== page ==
Therefore, it is a common practice to provide a quick disconnect coupler for joining the various drywall mastic applicator tools to each other. However, heretofore there have been problems because there were frequent failures of the locking mechanism on the coupler, such as for securing a corner finisher tool to other equipment for supplying a mastic. In particular, it was difficult to secure a corner finishing tool to a mastic source because the finisher tended to be larger and heavier than other tools, because the need for precision in the corners is much more severe than the need for precision on a strictly flat wall surface, and because the pressure of mastic being squeezed out of a pressurized delivery system tends to push the finisher off the tool for delivering the mastic.
The prior art used a U-shaped spring, into which a tool snapped, in order to solve the simultaneous problems of providing quick disconnect and secure locking after the connection was made. The troubles were multiplied because the corner finisher tool could easily separate from the associated tools and fall to the ground. The corner finisher tool then might be damaged. While the tool itself could be replaced, if the tool fell in a bathroom, for example, the ceramic tile, a bath tub, or another fixture could be chipped or otherwise severely damaged by the falling tool. These problems are often difficult and expensive to repair.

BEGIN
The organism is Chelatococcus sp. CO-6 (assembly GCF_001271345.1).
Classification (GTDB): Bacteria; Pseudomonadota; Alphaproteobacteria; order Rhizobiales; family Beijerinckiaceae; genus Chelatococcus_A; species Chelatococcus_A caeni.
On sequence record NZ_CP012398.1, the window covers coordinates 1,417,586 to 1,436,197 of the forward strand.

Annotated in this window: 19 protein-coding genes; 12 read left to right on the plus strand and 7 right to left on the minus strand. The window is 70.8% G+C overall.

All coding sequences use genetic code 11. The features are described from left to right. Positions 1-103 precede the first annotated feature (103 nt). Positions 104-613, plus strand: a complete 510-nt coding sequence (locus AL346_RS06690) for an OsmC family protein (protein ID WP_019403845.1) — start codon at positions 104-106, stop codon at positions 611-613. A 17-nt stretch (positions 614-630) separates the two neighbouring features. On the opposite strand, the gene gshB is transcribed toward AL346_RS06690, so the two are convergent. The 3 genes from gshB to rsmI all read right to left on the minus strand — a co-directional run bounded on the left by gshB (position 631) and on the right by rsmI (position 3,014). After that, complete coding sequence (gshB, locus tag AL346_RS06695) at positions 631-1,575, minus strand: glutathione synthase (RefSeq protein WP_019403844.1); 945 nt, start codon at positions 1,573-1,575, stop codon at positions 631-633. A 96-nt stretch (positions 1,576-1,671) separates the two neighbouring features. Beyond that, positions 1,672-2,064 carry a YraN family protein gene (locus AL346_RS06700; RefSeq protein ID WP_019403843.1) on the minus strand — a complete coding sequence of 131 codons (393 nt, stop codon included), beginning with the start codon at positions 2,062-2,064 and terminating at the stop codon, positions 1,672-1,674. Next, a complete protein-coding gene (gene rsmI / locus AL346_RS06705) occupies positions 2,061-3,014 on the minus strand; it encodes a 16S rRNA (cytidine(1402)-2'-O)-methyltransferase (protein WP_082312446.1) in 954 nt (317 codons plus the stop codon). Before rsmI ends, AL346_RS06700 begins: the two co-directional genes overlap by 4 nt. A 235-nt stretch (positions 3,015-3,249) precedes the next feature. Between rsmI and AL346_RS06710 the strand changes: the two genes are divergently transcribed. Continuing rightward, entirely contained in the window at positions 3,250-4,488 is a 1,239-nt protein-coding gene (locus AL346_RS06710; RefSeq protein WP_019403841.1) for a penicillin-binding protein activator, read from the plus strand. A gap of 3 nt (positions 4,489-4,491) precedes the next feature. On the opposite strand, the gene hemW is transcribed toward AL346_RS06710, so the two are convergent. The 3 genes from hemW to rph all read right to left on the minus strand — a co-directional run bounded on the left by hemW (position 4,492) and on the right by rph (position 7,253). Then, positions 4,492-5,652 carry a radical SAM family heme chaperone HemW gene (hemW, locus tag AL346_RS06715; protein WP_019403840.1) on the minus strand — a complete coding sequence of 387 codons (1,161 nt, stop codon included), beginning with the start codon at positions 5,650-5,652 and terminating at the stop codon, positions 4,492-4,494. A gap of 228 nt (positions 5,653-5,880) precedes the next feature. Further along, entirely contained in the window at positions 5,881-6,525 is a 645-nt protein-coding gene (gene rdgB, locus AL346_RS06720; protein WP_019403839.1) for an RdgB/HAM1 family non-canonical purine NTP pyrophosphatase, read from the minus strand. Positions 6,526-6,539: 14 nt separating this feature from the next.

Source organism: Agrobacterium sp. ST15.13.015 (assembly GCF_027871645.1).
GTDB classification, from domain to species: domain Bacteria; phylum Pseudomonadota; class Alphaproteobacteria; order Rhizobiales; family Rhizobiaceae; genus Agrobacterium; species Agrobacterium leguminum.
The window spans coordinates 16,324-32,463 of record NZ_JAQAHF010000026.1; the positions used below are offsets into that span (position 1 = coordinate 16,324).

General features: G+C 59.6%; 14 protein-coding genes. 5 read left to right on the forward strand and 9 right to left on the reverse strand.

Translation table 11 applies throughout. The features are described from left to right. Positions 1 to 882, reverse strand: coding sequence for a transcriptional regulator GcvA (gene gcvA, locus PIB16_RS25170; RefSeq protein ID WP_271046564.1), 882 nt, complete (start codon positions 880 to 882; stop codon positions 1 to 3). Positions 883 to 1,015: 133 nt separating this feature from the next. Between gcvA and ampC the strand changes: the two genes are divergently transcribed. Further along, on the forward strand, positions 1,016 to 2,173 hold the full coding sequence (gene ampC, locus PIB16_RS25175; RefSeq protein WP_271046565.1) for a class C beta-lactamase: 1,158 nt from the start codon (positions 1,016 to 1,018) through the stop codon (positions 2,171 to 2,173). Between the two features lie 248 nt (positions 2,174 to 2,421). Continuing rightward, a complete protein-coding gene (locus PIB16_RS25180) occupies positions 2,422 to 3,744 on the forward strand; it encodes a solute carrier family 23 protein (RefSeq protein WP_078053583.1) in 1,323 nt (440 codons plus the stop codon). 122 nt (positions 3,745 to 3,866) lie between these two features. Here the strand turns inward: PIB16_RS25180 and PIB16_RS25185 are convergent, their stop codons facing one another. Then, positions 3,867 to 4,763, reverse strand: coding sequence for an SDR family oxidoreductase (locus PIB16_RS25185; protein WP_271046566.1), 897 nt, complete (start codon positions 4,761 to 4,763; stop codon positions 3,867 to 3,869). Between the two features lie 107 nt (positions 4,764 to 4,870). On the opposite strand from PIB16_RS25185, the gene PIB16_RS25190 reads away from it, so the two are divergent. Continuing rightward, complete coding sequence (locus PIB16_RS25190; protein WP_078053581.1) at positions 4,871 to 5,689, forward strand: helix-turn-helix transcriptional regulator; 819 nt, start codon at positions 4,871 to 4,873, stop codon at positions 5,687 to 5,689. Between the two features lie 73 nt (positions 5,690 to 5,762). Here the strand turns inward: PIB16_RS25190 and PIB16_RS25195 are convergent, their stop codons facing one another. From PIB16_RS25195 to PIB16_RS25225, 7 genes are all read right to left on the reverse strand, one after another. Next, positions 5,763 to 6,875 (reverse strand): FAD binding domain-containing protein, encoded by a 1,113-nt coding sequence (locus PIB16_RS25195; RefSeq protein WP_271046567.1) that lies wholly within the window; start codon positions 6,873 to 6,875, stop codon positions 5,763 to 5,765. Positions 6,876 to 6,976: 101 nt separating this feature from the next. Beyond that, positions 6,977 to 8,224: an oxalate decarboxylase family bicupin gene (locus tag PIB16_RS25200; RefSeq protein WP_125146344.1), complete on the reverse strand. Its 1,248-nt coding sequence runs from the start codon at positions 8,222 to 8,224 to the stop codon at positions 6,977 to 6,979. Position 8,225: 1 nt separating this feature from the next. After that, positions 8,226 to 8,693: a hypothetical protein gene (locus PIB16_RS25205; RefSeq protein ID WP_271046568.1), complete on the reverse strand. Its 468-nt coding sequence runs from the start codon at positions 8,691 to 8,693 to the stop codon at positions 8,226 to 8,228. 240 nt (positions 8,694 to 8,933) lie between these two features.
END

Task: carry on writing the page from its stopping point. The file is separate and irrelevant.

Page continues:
Accordingly, an object of the invention is to provide new and improved locking means for quick disconnect means for securing tools to drywall mastic applicators. Here, an object is to provide a quick connect or disconnect means for reliably locking the tools on the applicator in a fail safe manner. In this connection, an object is to accomplish these and other objects at a cost which is almost the same as the cost of the prior art locking mechanism.
In keeping with an aspect of the invention, these and other objects are accomplished by providing a spring biased, sliding plate which has a somewhat key hole shaped slot therein. The plate is normally spring biased to cause it to slide to a position where a small end of the key hole slot is in a locking position to pass and capture a ball joint on the tool in a socket on another tool. When the plate is slid against the spring bias, the large end of the key hole slot is positioned over the ball joint so that it may be easily removed to replace one tool with another tool.
A preferred embodiment of this invention is seen in the attached drawings, wherein:
FIG. 1 schematically shows a corner finisher tool being used to apply mastic to an inside corner of a drywall;
FIG. 2 is an exploded view of a prior art corner finisher tool shown in U.S. Pat. No. 4,767,297;
FIG. 3 is a plan view of a prior art U-shaped spring used as a tool locking device;
FIG. 4 is a cross section view of an exemplary mastic supply tool which may be used in combination with the tool of FIG. 2;